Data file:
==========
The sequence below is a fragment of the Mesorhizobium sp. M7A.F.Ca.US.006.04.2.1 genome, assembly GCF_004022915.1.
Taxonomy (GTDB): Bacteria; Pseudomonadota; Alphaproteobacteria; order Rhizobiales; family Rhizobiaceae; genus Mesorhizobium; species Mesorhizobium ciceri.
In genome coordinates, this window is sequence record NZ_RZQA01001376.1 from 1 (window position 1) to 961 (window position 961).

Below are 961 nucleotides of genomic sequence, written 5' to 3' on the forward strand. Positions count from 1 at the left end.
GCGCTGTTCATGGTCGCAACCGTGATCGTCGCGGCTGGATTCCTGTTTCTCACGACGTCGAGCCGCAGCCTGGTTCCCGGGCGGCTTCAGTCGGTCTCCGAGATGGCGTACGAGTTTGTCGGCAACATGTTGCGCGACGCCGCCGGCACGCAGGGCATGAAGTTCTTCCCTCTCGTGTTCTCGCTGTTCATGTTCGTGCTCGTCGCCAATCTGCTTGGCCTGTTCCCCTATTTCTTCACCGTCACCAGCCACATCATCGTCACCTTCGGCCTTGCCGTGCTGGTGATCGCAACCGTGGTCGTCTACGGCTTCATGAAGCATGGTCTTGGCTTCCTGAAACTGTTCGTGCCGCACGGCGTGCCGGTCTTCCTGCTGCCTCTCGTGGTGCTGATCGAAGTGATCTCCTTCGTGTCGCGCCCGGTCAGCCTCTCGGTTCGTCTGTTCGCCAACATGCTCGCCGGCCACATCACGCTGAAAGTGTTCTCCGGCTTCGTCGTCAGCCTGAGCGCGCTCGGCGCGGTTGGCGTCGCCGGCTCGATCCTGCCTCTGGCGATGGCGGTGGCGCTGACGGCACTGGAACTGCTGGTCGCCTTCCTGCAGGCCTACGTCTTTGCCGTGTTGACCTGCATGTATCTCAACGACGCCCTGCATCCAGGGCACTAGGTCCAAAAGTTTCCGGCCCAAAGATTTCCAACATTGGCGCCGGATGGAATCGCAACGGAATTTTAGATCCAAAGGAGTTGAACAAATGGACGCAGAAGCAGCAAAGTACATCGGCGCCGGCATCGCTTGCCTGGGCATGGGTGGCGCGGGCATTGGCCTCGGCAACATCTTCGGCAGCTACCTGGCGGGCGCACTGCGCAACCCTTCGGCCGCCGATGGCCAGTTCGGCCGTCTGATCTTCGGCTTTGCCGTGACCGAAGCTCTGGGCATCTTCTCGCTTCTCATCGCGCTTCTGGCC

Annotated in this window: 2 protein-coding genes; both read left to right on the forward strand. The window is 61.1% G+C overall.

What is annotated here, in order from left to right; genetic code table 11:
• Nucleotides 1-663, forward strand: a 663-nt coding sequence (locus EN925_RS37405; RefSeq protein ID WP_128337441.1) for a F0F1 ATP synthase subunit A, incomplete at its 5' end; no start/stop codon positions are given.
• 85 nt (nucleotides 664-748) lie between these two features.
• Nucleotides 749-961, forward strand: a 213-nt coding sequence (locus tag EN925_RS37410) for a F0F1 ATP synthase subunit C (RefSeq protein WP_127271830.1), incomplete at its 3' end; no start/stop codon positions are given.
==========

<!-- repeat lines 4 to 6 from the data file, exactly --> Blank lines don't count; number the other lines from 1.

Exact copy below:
Below are 961 nucleotides of genomic sequence, written 5' to 3' on the forward strand. Positions count from 1 at the left end.
GCGCTGTTCATGGTCGCAACCGTGATCGTCGCGGCTGGATTCCTGTTTCTCACGACGTCGAGCCGCAGCCTGGTTCCCGGGCGGCTTCAGTCGGTCTCCGAGATGGCGTACGAGTTTGTCGGCAACATGTTGCGCGACGCCGCCGGCACGCAGGGCATGAAGTTCTTCCCTCTCGTGTTCTCGCTGTTCATGTTCGTGCTCGTCGCCAATCTGCTTGGCCTGTTCCCCTATTTCTTCACCGTCACCAGCCACATCATCGTCACCTTCGGCCTTGCCGTGCTGGTGATCGCAACCGTGGTCGTCTACGGCTTCATGAAGCATGGTCTTGGCTTCCTGAAACTGTTCGTGCCGCACGGCGTGCCGGTCTTCCTGCTGCCTCTCGTGGTGCTGATCGAAGTGATCTCCTTCGTGTCGCGCCCGGTCAGCCTCTCGGTTCGTCTGTTCGCCAACATGCTCGCCGGCCACATCACGCTGAAAGTGTTCTCCGGCTTCGTCGTCAGCCTGAGCGCGCTCGGCGCGGTTGGCGTCGCCGGCTCGATCCTGCCTCTGGCGATGGCGGTGGCGCTGACGGCACTGGAACTGCTGGTCGCCTTCCTGCAGGCCTACGTCTTTGCCGTGTTGACCTGCATGTATCTCAACGACGCCCTGCATCCAGGGCACTAGGTCCAAAAGTTTCCGGCCCAAAGATTTCCAACATTGGCGCCGGATGGAATCGCAACGGAATTTTAGATCCAAAGGAGTTGAACAAATGGACGCAGAAGCAGCAAAGTACATCGGCGCCGGCATCGCTTGCCTGGGCATGGGTGGCGCGGGCATTGGCCTCGGCAACATCTTCGGCAGCTACCTGGCGGGCGCACTGCGCAACCCTTCGGCCGCCGATGGCCAGTTCGGCCGTCTGATCTTCGGCTTTGCCGTGACCGAAGCTCTGGGCATCTTCTCGCTTCTCATCGCGCTTCTGGCC

Annotated in this window: 2 protein-coding genes; both read left to right on the forward strand. The window is 61.1% G+C overall.